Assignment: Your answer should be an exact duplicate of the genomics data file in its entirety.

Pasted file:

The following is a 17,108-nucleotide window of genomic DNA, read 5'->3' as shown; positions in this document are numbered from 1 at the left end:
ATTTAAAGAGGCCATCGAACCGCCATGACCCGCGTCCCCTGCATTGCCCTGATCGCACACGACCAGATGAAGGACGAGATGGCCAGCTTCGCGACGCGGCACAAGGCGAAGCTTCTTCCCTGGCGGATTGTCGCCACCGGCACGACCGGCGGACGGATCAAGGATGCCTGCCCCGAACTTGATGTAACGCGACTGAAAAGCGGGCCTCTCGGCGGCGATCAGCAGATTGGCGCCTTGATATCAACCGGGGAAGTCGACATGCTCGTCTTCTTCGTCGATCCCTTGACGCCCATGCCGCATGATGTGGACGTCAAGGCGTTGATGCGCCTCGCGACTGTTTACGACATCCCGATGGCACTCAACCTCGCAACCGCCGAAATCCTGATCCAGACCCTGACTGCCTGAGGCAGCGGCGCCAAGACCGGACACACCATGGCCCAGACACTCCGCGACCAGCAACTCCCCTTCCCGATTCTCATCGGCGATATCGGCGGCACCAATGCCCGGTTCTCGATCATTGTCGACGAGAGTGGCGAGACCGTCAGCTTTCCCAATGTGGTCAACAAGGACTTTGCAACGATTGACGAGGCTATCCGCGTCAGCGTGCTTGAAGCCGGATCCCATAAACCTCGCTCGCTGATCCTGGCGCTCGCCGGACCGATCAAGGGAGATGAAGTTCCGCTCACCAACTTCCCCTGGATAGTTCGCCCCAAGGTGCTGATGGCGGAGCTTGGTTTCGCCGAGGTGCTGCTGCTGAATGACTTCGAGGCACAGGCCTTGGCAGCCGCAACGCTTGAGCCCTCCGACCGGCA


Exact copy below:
The following is a 17,108-nucleotide window of genomic DNA, read 5'->3' as shown; positions in this document are numbered from 1 at the left end:
ATTTAAAGAGGCCATCGAACCGCCATGACCCGCGTCCCCTGCATTGCCCTGATCGCACACGACCAGATGAAGGACGAGATGGCCAGCTTCGCGACGCGGCACAAGGCGAAGCTTCTTCCCTGGCGGATTGTCGCCACCGGCACGACCGGCGGACGGATCAAGGATGCCTGCCCCGAACTTGATGTAACGCGACTGAAAAGCGGGCCTCTCGGCGGCGATCAGCAGATTGGCGCCTTGATATCAACCGGGGAAGTCGACATGCTCGTCTTCTTCGTCGATCCCTTGACGCCCATGCCGCATGATGTGGACGTCAAGGCGTTGATGCGCCTCGCGACTGTTTACGACATCCCGATGGCACTCAACCTCGCAACCGCCGAAATCCTGATCCAGACCCTGACTGCCTGAGGCAGCGGCGCCAAGACCGGACACACCATGGCCCAGACACTCCGCGACCAGCAACTCCCCTTCCCGATTCTCATCGGCGATATCGGCGGCACCAATGCCCGGTTCTCGATCATTGTCGACGAGAGTGGCGAGACCGTCAGCTTTCCCAATGTGGTCAACAAGGACTTTGCAACGATTGACGAGGCTATCCGCGTCAGCGTGCTTGAAGCCGGATCCCATAAACCTCGCTCGCTGATCCTGGCGCTCGCCGGACCGATCAAGGGAGATGAAGTTCCGCTCACCAACTTCCCCTGGATAGTTCGCCCCAAGGTGCTGATGGCGGAGCTTGGTTTCGCCGAGGTGCTGCTGCTGAATGACTTCGAGGCACAGGCCTTGGCAGCCGCAACGCTTGAGCCCTCCGACCGGCA